10 Questions For Women Who Want to Lose Weight

How smart are your New Year’s Resolutions for 2010?

Photograph: photographed by Myra Klarman

MY SELF-CARE: Smart New Year’s resolutions address women’s underlying comfort with making their self-care, well-being, and health a top priority. Regular self-care is the “oxygen mask” women must consistently put on if we are to optimally take care of ourselves (and others) and experience life to the fullest. It is very difficult to sustain any self-care behavior (i.e., exercise and healthy eating) if we don’t feel like we deserve and/or value making regular time for our own self-care. Self-care includes not only creating time to move our bodies but creating time for other nurturing activities like reading a great book or taking a nap. Improving self-care attitudes and behaviors is one of the first steps a woman can take and is essential for creating a solid foundation to support any health behavior that you desire to maintain for life.(Previous posts have discussed how to build essential self-care skills.)
ACHIEVABLE:  SMART New Year’s resolutions are achievable. This principle isn’t new to you, but I want to suggest that you take it to a different level. Pretend you are in kindergarten and learning something for the first time. Give yourself permission to set VERY SMALL goals for yourself. Why? Because it is truly the smart thing to do! Become consistent with these small goals. Learn what gets in your way. Learn how to overcome your obstacles. And ONLY THEN, when you feel that you have incorporated the new behavior into your “routine” increase your goals – just a little at a time. Keep this up. Take 1-2 months to learn how to add 2 – 7 minutes of physical activity to most of your days. You have your whole life to sustain physical activity (or healthy eating or time management, etc). Why not take sufficient time to learn how to do it well? That is the only way you will be successful in sustaining the behavior for the rest of your life. The mantra I teach clients is: Consistency first, then quantity. Once you’ve incorporated the smaller amount (another 2-5 minutes?) then you can increase slowly and work on mastering this higher amount. Then do it again.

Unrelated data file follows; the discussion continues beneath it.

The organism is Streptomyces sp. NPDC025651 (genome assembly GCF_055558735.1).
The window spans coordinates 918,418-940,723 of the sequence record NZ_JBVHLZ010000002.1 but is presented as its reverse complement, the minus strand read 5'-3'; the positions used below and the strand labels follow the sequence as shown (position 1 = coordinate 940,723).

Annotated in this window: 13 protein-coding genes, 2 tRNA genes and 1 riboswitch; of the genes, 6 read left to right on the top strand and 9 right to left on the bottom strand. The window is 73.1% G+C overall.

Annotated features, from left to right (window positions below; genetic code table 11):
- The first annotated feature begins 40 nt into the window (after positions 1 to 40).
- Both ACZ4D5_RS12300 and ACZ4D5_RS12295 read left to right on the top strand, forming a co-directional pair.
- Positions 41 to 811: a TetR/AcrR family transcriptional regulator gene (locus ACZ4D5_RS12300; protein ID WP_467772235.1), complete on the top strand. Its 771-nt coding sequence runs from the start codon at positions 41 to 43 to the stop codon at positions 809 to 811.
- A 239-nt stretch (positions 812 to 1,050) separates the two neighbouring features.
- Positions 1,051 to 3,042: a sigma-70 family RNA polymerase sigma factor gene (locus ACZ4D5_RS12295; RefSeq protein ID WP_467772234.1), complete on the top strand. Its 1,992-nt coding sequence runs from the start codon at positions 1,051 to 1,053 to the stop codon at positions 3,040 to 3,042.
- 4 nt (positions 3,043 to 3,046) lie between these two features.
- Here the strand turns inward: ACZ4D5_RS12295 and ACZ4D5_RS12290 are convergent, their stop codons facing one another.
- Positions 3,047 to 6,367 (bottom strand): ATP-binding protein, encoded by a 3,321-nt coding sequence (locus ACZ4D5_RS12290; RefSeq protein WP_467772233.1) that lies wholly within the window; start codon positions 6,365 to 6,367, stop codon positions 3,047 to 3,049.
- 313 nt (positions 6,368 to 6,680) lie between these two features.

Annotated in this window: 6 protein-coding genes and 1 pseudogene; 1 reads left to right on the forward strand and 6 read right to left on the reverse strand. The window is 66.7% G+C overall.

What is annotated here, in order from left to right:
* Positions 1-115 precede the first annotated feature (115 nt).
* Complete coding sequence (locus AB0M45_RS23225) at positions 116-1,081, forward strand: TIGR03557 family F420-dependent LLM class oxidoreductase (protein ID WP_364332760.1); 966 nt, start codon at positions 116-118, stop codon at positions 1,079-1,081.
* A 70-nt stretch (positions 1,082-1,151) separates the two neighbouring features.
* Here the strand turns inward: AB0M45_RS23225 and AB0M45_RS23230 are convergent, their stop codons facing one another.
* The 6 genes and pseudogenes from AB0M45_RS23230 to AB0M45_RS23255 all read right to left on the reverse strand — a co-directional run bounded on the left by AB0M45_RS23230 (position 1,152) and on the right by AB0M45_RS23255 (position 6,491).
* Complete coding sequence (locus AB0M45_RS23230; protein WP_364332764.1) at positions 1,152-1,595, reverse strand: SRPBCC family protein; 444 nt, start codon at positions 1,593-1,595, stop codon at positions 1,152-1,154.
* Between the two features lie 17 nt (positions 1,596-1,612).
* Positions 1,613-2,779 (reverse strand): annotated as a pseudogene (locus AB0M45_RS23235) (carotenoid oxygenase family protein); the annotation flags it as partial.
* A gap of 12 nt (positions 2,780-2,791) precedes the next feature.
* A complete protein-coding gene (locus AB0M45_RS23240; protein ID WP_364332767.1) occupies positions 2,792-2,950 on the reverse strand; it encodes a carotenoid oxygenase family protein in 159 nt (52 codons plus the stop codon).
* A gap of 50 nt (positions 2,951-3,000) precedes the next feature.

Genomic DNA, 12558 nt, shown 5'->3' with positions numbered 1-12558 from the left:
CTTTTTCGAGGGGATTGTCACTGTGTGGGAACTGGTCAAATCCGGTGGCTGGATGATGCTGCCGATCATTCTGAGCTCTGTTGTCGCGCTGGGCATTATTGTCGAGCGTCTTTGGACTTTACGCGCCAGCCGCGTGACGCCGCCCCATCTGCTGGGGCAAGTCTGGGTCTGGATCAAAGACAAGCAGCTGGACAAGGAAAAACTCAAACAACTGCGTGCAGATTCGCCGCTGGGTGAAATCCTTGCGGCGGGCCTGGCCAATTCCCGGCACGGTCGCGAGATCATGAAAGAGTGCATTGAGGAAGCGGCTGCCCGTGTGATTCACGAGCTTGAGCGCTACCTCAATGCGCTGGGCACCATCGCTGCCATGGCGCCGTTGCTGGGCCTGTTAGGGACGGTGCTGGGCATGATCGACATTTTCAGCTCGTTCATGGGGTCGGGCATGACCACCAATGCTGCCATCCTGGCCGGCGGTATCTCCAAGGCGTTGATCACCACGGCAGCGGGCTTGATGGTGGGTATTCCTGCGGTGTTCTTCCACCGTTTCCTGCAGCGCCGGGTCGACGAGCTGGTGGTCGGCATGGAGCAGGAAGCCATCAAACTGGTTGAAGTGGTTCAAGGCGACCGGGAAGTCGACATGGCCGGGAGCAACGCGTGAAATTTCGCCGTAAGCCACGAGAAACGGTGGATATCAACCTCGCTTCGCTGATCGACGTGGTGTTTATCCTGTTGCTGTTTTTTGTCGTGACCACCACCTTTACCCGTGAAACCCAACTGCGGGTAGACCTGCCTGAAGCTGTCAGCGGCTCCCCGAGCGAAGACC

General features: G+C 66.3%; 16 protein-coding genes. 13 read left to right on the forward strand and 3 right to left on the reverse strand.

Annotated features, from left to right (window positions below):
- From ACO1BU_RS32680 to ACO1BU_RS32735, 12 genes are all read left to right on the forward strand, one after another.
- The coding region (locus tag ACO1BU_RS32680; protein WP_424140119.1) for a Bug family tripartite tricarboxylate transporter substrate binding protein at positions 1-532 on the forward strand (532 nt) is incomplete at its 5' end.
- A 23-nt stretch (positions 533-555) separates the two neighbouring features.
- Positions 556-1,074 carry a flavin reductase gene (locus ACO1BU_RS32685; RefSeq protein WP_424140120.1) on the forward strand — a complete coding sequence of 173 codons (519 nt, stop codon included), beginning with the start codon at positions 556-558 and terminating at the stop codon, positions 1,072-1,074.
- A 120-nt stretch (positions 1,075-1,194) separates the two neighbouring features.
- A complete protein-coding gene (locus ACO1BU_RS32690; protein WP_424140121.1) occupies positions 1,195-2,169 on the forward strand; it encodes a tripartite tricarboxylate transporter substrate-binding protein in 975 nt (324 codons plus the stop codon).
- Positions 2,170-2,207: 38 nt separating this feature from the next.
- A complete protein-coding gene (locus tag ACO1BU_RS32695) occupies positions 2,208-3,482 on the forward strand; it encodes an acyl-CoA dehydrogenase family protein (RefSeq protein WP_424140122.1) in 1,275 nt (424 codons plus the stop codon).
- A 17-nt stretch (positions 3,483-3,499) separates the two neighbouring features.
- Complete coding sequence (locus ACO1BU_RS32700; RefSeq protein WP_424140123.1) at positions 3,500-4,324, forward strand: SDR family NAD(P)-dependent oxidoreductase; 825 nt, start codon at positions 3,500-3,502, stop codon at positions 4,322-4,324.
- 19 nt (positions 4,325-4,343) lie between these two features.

REJECT “quick fixes”: Smart New Year’s resolutions reject “quick fixes” and unrealistic goals. Focusing on “losing weight” can easily undermine your ability to sustain any weight you lose and  leads to long-term failure for many. There are quite a few reasons why this is true. One reason is that I often prevents developing positive and life-long relationships with the very behaviors that are essential to weight control.  If the research showing that most people regain their lost weight after only two years isn’t enough to convince you that making “losing weight” your New Year’s resolution AGAIN might not be a good idea, think about your own experiences over the past 20-40 years with weight loss efforts.
SMART New Year’s resolutions are made by women who have learned, often numerous times and from firsthand experience, that “quick fixes” don’t stick in the long-term. SMART women are ready to create goals based on what they can realistically attain, not goals based on false advertising and impossible cultural standards and pressures. If they desire to lose weight, they value losing it in a way that they can maintain over the long haul, instead of losing it quickly and then gaining it back.
TAILORED: Smart New Year’s resolutions are tailored to fit into your life. When you think about which behavior you want to change or goal you want to achieve, think hard about who you are. Tailoring to who you are is of utmost importance. If you don’t respect your own likes, needs and wants when selecting a behavioral path to travel it is extremely unlikely that you’ll be able to sustain the changes over time. If you hate the stairmaster, don’t include that in your resolution to be physically active. Instead choose activities that will feel good, or at least not bad to do. If you love bread, why pick an eating plan that removes it completely?  When you decide to change in ways that respect what you want and like, you will rediscover a deep trust in yourself as you begin to reap the rewards of improved mood, energy, health, and quality of life.

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